In I Love Dick, published in 1997, Chris Kraus, author of Aliens & Anorexia, Torpor, and Video Green, boldly tore away the veil that separates fiction from reality and privacy from self-expression. It's no wonder that I Love Dick instantly elicited violent controversies and attracted a host of passionate admirers.
The story is gripping enough: in 1994 a married, failed independent filmmaker, turning forty, falls in love with a well-known theorist and endeavors to seduce him with the help of her husband. But when the theorist refuses to answer her letters, the husband and wife continue the correspondence for each other instead, imagining the fling the wife wishes to have with Dick. What follows is a breathless pursuit that takes the woman across America and away from her husband—and far beyond her original infatuation into a discovery of the transformative power of first person narrative.
I Love Dick is a manifesto for a new kind of feminist who isn't afraid to burn through her own narcissism in order to assume responsibility for herself and for all the injustice in world—and it's a book you won't put down until the author's final, heroic acts of self-revelation and transformation.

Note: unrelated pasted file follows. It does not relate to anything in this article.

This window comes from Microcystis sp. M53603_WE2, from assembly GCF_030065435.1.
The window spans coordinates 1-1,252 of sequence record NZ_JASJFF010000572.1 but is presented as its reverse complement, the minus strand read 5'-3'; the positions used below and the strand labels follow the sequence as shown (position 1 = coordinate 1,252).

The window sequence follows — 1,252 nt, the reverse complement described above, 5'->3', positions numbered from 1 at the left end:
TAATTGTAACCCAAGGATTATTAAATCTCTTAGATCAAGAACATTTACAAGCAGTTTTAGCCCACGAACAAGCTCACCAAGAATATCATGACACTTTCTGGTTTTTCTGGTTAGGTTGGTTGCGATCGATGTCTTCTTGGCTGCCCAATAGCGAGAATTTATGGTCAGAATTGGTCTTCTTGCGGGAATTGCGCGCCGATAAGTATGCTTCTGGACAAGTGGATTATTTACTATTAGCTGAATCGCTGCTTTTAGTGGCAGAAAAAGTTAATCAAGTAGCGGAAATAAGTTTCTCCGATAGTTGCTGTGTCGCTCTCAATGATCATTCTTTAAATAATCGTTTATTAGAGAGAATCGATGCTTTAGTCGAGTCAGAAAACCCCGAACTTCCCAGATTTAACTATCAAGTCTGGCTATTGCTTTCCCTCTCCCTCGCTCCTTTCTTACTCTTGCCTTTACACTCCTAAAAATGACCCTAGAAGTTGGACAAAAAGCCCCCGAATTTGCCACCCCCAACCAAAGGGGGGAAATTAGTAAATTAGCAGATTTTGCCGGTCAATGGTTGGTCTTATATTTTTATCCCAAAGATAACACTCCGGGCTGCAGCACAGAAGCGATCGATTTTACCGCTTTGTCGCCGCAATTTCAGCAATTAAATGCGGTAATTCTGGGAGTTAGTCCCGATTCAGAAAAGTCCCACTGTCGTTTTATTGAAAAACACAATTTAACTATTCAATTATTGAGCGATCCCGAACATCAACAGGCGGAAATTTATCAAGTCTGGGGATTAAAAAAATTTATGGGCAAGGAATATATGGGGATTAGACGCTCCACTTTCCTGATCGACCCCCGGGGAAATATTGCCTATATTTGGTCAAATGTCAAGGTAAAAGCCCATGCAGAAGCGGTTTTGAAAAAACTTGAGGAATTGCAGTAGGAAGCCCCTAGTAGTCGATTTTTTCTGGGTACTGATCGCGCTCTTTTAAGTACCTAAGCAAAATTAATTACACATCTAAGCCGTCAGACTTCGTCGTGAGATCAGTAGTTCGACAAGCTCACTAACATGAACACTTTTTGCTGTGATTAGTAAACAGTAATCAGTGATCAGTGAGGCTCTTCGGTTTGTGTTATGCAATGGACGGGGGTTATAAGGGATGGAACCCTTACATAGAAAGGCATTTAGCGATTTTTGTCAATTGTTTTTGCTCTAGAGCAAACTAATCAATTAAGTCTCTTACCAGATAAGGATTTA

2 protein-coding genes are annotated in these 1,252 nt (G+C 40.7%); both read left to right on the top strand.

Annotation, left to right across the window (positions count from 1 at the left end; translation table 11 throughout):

About the Author
Chris Kraus is the author of the novels Aliens and Anorexia, I Love Dick, and Torpor, as well as Video Green: Los Angeles Art and the Triumph of Nothingness and Where Art Belongs, all published by Semiotext(e). A Professor of Writing at the European Graduate School, she writes for various magazines and lives in Los Angeles.
"Ever since I read I Love Dick, I have revered it as one of the most explosive, revealing, lacerating, and unusual memoirs ever committed to the page . . . I Love Dick is never a comfortable read, and it is by turns exasperating, horrifying, and lurid, but it is never less than genuine, and often completely illuminating about the life of the mind.", Rick Moody, Post Road
"Tart, brazen and funny. . . a cautionary tale, I Love Dick raises disturbing but compelling questions about female social behavior, power, control."—The Nation
"A little masterpiece of late twenieth century literature."—East Hampton Star
"The biggest art revelation of the year."—The New Zealand Listener
"A clever, finely crafted crossover between life, love and cultural studies." , Peter Beilharz, The Australian
"Devastatingly funny and sublime. . . a new classic."—The Seattle Stranger